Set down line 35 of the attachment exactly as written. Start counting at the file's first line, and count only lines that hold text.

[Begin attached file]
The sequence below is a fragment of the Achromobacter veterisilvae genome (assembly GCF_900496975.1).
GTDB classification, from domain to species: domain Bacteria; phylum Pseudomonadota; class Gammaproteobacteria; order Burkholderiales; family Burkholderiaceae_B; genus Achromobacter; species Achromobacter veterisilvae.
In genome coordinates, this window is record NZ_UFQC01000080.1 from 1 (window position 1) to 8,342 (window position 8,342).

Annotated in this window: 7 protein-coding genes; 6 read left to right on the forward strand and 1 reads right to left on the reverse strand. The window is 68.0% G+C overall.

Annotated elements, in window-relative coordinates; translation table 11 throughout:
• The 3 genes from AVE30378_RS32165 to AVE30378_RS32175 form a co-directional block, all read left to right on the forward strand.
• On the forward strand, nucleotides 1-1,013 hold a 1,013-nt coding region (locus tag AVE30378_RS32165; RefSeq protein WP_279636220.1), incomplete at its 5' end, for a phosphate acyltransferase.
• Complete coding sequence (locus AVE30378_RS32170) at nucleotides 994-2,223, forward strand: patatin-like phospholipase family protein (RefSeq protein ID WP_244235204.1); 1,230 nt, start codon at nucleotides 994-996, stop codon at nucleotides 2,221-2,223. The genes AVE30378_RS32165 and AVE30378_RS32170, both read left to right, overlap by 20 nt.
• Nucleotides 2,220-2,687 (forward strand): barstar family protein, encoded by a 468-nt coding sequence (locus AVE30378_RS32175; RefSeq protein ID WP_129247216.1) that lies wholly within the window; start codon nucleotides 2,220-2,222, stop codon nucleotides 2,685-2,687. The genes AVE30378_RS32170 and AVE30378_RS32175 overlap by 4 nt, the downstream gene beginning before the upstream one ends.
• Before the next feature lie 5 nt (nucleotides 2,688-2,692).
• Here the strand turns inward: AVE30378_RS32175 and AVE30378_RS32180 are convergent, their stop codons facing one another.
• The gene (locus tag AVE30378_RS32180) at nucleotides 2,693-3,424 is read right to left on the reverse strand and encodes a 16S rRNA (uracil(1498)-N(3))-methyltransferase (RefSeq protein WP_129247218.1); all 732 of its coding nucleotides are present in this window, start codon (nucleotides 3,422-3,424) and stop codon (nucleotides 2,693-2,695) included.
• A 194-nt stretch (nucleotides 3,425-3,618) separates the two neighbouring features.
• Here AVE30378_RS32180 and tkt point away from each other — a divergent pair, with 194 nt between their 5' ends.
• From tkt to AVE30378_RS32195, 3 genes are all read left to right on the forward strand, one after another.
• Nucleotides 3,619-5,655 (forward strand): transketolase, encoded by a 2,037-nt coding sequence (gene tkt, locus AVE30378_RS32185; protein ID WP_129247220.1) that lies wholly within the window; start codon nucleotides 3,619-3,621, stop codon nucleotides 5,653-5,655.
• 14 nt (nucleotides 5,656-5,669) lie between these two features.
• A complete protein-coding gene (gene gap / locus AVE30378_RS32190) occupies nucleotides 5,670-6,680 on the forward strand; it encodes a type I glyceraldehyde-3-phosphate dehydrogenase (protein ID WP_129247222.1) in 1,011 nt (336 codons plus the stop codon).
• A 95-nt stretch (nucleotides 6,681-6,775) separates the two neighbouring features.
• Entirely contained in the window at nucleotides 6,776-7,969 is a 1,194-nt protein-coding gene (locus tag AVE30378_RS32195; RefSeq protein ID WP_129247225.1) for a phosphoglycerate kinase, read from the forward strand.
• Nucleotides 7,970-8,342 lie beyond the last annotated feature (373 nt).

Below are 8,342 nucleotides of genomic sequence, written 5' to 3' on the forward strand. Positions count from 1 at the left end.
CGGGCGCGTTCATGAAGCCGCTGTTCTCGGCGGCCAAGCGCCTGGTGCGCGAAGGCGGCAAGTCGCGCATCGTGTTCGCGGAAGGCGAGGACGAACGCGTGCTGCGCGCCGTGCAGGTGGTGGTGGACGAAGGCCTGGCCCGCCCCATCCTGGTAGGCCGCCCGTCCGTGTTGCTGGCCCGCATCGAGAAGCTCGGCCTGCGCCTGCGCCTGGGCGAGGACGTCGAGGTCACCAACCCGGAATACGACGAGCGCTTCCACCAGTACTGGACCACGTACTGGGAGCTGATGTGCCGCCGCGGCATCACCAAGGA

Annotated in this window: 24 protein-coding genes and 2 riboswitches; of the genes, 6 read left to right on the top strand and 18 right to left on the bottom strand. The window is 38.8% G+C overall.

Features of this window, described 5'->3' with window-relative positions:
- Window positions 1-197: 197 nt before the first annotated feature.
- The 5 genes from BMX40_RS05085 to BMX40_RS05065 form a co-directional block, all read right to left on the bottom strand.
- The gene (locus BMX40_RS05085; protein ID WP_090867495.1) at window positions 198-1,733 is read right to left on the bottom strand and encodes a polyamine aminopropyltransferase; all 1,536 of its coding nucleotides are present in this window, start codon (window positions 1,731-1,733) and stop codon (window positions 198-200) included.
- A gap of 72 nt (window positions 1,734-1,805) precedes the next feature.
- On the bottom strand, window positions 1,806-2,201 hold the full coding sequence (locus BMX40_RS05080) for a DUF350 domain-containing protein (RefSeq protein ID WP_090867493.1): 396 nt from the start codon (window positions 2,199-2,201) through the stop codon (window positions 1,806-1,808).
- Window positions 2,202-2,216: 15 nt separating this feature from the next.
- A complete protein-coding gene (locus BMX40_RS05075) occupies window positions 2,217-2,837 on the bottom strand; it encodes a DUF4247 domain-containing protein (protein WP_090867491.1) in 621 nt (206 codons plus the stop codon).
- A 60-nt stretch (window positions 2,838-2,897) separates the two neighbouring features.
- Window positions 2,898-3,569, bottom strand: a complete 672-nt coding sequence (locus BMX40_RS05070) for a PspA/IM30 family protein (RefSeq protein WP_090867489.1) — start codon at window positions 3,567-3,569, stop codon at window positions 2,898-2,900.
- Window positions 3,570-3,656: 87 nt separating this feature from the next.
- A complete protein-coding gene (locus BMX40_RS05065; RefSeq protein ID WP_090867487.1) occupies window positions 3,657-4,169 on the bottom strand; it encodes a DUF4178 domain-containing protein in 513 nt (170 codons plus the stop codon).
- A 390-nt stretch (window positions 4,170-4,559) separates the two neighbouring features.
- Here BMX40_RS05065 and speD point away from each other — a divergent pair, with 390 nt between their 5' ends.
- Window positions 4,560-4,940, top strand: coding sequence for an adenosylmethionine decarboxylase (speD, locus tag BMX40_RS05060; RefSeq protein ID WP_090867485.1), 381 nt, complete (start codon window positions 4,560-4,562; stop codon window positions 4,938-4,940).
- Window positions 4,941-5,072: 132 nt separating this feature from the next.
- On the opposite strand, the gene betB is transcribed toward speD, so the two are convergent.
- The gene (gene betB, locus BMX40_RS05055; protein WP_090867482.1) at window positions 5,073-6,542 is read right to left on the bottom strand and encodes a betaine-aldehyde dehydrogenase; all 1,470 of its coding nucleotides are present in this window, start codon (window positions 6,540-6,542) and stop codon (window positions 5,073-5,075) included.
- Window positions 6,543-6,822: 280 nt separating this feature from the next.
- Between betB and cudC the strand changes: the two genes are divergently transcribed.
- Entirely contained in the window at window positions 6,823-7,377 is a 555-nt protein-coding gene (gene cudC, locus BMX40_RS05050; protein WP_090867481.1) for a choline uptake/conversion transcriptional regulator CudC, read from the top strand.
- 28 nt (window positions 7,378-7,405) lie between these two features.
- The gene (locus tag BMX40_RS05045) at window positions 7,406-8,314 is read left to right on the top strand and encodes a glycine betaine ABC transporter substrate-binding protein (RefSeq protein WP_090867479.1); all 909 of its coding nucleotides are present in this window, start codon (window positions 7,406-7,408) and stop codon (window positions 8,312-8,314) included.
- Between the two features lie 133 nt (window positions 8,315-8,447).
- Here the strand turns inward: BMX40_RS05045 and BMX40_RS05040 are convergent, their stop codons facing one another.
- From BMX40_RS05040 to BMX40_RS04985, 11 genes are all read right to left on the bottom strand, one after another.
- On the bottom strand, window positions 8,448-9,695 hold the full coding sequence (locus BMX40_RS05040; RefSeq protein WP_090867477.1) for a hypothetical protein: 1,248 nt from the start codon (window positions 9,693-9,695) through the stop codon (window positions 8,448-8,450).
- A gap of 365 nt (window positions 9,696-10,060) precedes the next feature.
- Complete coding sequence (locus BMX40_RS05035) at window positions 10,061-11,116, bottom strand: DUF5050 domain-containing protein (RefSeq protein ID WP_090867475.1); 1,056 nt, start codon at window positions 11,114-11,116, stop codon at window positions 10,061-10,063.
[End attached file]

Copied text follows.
- Window positions 3,570-3,656: 87 nt separating this feature from the next.